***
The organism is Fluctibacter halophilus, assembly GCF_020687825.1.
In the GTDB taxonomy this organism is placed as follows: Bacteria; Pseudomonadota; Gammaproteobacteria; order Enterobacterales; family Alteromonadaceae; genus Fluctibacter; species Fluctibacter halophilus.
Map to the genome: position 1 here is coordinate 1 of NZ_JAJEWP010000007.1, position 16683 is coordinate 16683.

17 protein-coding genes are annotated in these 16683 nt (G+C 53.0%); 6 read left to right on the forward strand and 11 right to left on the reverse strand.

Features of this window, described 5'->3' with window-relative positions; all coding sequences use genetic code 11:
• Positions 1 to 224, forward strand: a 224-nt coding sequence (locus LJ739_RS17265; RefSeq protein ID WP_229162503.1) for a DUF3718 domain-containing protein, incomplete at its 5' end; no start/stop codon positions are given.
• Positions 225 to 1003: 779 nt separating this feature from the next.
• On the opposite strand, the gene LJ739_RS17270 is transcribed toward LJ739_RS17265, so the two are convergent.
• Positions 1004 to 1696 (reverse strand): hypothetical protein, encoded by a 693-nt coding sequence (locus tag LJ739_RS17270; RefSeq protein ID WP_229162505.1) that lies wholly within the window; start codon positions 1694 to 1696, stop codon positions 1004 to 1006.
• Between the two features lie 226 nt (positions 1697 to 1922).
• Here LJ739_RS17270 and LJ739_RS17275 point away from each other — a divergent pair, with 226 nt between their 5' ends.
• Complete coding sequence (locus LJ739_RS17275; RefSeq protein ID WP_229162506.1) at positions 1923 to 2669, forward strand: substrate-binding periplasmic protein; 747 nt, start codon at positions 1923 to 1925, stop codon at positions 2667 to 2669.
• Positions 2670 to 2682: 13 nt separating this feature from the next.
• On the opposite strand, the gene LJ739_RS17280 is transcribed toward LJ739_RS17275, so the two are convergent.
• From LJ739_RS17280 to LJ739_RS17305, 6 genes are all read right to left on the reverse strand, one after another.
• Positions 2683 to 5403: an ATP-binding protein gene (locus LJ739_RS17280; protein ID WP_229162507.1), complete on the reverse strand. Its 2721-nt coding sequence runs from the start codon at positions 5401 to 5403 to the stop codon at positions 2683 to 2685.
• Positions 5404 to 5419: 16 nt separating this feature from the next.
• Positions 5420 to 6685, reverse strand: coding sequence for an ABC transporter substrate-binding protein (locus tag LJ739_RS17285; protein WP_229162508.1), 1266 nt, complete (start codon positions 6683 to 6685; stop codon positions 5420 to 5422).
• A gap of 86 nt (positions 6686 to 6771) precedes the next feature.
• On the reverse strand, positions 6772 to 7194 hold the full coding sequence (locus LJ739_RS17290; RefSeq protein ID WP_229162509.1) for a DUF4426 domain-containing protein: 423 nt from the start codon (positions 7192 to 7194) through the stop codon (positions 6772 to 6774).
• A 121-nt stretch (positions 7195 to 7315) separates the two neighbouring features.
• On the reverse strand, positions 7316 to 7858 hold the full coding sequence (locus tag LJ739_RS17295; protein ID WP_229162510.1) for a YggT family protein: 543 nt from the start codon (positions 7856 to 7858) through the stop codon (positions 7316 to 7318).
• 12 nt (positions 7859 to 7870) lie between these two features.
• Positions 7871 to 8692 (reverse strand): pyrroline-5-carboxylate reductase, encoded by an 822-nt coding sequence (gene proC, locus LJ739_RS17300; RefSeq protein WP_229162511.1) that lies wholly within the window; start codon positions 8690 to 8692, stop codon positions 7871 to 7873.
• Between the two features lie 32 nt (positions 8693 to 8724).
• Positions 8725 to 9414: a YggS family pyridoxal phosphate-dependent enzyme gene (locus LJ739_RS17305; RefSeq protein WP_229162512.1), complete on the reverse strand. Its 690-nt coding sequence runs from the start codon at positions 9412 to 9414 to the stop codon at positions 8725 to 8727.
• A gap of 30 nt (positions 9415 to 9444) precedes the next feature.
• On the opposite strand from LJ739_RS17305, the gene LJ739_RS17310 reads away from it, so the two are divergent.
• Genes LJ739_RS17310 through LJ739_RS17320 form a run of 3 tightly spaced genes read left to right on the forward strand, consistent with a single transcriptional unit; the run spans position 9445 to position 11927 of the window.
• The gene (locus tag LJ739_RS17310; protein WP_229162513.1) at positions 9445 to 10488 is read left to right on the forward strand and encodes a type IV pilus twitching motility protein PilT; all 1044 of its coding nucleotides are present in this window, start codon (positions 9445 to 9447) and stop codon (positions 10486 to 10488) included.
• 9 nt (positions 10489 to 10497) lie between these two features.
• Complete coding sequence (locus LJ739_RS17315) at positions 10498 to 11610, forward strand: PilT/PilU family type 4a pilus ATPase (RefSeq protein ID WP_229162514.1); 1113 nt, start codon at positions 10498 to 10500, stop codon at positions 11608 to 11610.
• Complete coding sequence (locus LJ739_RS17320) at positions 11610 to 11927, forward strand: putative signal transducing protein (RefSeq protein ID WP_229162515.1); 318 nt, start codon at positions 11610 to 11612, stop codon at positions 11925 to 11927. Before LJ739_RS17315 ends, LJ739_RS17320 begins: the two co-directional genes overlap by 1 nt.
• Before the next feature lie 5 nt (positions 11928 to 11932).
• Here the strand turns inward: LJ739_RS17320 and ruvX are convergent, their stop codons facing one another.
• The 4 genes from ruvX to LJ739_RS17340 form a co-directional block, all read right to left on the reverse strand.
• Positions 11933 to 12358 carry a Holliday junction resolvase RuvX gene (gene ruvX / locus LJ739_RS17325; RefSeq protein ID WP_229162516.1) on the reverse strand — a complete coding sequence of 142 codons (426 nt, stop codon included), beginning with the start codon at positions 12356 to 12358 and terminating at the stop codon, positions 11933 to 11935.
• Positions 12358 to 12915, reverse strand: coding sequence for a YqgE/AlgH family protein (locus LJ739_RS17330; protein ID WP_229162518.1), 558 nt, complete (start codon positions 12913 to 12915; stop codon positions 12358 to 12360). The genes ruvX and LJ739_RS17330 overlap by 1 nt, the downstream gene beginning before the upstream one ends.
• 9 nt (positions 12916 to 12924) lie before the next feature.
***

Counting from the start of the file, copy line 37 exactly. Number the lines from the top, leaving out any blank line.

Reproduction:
• Positions 11933 to 12358 carry a Holliday junction resolvase RuvX gene (gene ruvX / locus LJ739_RS17325; RefSeq protein ID WP_229162516.1) on the reverse strand — a complete coding sequence of 142 codons (426 nt, stop codon included), beginning with the start codon at positions 12356 to 12358 and terminating at the stop codon, positions 11933 to 11935.